Right now, within the church we have evangelicals joining the Black Lives Matter bandwagon for social change and evangelicals who hesitate to affirm the biblically mandated truth that Black lives matter* because they see it as a distraction from preaching the gospel. 

We all know that the world is lining up on opposite sides. But what breaks my heart is when the church of Christ does it too, lining up in allegiance to a donkey or an elephant and not at the foot of the cross. Jesus won’t share our allegiance. One pastor-friend of mine, DeMyron Haynes, said the goal of the church is not to be in the political middle, “but rather to be a transcendent voice that speaks above both parties.”

Brothers and sisters, both extremes (the social gospel and “only preaching the gospel”) pervert biblical orthodoxy and misunderstand the church’s mission. We’re called to preach the gospel to the ends of the earth, and we’re called to obey God’s law, walking in justice, mercy, and love for our neighbor. We can’t be biblical Christians without preaching the gospel, and we can’t be biblical Christians without pursuing justice.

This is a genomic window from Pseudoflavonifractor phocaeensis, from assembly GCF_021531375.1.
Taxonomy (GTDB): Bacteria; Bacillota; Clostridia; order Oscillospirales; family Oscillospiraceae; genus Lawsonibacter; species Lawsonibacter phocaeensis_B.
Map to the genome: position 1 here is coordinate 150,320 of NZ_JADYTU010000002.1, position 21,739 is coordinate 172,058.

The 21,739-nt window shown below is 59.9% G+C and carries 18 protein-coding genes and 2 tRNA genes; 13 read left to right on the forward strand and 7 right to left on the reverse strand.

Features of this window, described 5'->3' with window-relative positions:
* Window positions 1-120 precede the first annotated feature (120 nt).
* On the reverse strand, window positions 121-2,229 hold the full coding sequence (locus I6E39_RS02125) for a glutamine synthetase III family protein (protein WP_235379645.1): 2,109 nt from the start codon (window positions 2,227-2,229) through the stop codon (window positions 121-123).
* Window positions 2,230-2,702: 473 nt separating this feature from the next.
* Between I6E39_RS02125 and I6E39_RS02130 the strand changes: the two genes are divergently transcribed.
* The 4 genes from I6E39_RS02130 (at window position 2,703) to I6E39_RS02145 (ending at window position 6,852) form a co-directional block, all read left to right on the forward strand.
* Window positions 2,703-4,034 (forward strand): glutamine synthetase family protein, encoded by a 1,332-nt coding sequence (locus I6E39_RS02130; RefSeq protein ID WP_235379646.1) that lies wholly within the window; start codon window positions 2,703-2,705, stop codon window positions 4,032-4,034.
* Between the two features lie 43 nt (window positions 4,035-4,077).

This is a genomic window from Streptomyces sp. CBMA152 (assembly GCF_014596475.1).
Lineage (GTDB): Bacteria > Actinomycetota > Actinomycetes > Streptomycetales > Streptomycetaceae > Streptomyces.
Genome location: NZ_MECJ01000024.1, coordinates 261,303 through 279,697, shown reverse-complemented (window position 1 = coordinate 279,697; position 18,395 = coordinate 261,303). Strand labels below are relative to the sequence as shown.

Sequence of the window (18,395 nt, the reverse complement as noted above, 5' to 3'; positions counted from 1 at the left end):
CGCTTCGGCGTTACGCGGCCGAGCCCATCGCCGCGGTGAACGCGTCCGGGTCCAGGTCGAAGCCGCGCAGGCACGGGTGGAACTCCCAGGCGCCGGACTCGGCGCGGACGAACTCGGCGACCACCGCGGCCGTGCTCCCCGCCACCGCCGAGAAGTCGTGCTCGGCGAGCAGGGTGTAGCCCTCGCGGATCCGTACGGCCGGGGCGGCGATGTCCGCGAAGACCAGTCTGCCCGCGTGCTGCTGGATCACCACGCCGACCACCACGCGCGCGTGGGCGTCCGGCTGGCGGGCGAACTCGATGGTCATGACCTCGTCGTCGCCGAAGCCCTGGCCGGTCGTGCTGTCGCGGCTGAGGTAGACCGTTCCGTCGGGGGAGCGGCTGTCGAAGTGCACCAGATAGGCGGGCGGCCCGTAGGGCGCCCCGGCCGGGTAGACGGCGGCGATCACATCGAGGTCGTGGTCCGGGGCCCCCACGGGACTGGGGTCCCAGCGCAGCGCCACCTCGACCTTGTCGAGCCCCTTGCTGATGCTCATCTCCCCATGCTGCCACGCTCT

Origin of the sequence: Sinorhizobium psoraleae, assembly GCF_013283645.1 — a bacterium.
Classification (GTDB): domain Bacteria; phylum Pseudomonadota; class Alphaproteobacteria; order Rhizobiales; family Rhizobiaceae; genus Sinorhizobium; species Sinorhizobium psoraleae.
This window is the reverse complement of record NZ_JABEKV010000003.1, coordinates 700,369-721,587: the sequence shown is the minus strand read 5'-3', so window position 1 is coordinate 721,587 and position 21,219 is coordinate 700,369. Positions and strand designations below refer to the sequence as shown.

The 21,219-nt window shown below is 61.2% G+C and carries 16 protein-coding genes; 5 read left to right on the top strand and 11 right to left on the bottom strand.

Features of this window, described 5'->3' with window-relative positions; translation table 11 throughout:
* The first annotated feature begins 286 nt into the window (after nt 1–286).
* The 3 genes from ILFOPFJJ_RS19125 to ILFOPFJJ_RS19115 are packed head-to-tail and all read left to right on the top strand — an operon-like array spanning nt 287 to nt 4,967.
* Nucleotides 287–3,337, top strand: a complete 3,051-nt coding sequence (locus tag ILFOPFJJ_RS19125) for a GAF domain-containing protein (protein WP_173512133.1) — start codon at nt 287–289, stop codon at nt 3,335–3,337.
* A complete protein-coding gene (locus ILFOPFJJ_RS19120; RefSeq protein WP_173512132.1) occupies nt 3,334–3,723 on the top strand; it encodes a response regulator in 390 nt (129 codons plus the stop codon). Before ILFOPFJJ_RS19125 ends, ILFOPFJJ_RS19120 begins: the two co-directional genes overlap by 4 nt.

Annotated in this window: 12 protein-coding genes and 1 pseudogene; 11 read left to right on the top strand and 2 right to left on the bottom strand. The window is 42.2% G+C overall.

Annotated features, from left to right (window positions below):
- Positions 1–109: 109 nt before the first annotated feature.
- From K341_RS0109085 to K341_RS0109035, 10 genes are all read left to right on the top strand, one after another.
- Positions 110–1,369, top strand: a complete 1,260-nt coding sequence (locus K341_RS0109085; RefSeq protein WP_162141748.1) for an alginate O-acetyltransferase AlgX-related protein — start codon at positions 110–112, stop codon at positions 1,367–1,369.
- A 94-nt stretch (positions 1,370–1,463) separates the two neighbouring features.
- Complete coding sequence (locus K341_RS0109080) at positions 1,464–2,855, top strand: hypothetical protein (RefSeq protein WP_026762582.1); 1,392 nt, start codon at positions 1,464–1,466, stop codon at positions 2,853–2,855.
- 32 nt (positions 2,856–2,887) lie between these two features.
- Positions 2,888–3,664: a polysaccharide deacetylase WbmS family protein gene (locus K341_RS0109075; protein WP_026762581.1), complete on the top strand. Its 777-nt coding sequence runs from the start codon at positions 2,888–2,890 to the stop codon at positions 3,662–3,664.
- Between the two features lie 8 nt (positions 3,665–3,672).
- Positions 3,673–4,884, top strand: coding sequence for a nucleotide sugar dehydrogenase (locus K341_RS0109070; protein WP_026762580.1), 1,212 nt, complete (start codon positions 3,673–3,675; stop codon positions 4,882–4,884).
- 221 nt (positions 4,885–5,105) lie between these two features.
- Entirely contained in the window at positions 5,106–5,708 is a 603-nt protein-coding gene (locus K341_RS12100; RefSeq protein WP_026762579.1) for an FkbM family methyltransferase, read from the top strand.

We’re called to preach the gospel to the ends of the earth, and we’re called to obey God’s law, walking in justice, mercy, and love for our neighbor.

Tom Skinner’s 1970 address is as relevant today as it was then. (Please, take an hour and listen to the whole thing.) But the difference between now and then is that now, there’s no way we’re going back to the way things have always been. This moment is too big, too different, too earth-shifting. Something’s going to happen—something’s going to change in our world.

The Church’s Decision

One problem I’ve discovered is that a significant number of White Christians in America either do not believe that the church has ever been complicit in the evil of racism, or they do not believe that racism is still a problem in American evangelicalism even now.